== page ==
A young woman stares at a freezer full of baked goods in JP’s Pastry, tears rolling down her cheeks. Noticing her reaction, an employee waves to owner Joseph “JP” Parker,
A young woman stares at a freezer full of baked goods in JP’s Pastry, tears rolling down her cheeks. Noticing her reaction, an employee waves to owner Joseph “JP” Parker, who looks up from his desk to see the woman through his office window. We have another one!
Another customer who’s driven all the way to Benson from Vermont or Oklahoma just to come to his gluten-free bakery. Another customer with celiac disease or a gluten allergy who walked in, looked around, and, for once, felt normal. Another customer overwhelmed to the point of tears by the variety of foods that she can eat — finally — without getting sick.
For many people who can’t eat wheat or gluten — a family of proteins found in grains — this sight is rare, even unheard of. Parker is a pioneer. He’s been developing his own recipes for gluten-free foods since he was a dentist working in a joint practice with his dad, who encouraged him to pursue his baking hobby. Now, JP’s Pastry, which Parker operates with his husband, Iz Flores, is one of the only bakeries in the state certified by the Gluten Intolerance Group of America.
Parker took months off from his dental practice to study baking in San Francisco and Atlanta. But because of a wheat allergy that he’d developed in college, he couldn’t try his own creations. He had to rely on feel, smell, and reactions from others to determine if what he was making was any good.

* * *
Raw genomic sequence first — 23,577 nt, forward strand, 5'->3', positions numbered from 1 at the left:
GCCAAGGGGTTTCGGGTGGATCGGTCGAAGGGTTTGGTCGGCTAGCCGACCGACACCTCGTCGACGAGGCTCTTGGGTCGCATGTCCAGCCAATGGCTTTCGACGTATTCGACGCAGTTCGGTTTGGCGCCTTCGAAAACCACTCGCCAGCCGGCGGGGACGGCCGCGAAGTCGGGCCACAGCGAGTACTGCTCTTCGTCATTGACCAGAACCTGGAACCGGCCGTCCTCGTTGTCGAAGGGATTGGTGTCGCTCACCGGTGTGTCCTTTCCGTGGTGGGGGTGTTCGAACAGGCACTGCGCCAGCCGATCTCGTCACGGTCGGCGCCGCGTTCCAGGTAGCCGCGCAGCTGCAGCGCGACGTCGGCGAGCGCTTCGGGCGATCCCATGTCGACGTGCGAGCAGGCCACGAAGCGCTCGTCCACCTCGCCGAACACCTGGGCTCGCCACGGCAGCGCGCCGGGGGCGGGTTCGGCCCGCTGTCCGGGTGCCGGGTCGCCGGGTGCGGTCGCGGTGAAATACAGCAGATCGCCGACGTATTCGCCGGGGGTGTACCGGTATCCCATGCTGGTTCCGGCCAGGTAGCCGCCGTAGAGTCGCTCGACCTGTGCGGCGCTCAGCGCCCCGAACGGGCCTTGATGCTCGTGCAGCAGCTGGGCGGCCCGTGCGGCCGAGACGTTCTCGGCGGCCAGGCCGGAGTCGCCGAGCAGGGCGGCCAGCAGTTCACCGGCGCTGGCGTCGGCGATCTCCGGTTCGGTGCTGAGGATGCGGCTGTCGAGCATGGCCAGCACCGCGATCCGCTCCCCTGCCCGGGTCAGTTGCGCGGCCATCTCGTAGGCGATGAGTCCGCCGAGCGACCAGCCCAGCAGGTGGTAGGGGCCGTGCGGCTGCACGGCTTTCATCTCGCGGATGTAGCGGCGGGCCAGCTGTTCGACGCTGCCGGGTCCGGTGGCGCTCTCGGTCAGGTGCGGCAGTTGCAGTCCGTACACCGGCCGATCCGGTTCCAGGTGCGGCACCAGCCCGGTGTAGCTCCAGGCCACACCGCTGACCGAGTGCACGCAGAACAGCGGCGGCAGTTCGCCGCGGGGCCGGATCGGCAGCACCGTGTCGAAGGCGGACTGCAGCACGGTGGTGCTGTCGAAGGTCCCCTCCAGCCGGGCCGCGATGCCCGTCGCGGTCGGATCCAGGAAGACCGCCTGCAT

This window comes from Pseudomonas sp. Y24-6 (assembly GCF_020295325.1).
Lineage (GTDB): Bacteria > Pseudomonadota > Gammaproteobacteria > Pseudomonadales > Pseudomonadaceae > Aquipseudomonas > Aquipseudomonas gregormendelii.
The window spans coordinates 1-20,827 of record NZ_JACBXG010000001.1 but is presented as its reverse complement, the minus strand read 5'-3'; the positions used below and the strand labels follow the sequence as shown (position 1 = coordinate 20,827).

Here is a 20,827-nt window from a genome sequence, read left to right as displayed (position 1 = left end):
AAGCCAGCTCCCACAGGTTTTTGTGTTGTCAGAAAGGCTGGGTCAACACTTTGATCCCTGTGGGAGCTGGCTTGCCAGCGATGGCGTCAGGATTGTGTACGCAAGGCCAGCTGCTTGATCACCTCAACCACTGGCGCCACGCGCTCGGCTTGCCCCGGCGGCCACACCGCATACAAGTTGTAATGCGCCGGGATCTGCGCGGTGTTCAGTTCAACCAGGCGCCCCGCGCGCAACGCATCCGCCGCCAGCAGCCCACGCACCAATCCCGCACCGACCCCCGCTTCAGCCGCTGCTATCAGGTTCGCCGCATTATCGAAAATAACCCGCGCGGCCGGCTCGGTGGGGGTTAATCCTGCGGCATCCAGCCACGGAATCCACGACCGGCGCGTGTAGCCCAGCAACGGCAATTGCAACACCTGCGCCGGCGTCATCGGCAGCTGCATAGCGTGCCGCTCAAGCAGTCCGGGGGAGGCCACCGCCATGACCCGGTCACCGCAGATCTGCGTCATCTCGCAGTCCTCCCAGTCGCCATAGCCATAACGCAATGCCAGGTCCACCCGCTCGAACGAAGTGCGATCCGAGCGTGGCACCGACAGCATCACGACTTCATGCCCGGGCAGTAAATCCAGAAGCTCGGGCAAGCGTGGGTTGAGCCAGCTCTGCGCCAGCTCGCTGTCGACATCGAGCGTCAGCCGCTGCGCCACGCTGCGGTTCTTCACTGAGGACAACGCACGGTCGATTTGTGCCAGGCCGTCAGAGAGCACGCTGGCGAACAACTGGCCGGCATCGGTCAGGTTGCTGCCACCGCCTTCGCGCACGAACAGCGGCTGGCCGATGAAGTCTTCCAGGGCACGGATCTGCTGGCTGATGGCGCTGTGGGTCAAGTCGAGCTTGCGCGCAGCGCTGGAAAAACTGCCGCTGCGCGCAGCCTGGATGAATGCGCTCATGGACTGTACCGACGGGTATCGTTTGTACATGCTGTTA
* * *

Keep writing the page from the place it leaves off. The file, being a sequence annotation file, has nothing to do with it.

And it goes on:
When he began baking gluten-free, Parker had to figure out everything by himself. He stocked his pantry with 17 types of flour — including potato, tapioca, and rice flours — learned the properties of each, and started making his own blends until he figured out what worked. A background in chemistry and biochemistry helped him understand what each ingredient contributed to a recipe. “My kitchen is my lab,” he says.
Working from his home, where he converted his entire downstairs into a bakery, Parker partnered with several coffee shops, and his products consistently sold out. In 2015, he upgraded to a commercial space next to his dad’s dental office. At first, he sold exclusively wholesale; even today, 90 percent of his products supply grocery chains and distributors across the country. But people kept knocking on the door to ask if he was open. He would run to the back, stock a cart, and wheel it to the front.
To satisfy demand, Parker opened a storefront in 2016. The next year, his first billboard went up on I-95. Now, repeat customers from New York to Florida stop in and load up coolers to take back to family and friends. “It’s become a gluten-free mecca,” he says.
The fan favorites? Vegan red velvet cake made with plant-based red dye. Plain and Cheddar biscuits — almost 1,000 a week. Take-and-bake chicken pot pies topped with biscuits. And the No. 1 seller: Hawaiian rolls, which Parker was inspired to make when he saw friends and family eating Hawaiian roll sandwiches with Thanksgiving leftovers. “If I saw people eating something that I couldn’t eat, then I was motivated to go make it,” Parker says. “One of our missions is to make everyone at the dinner table feel included.”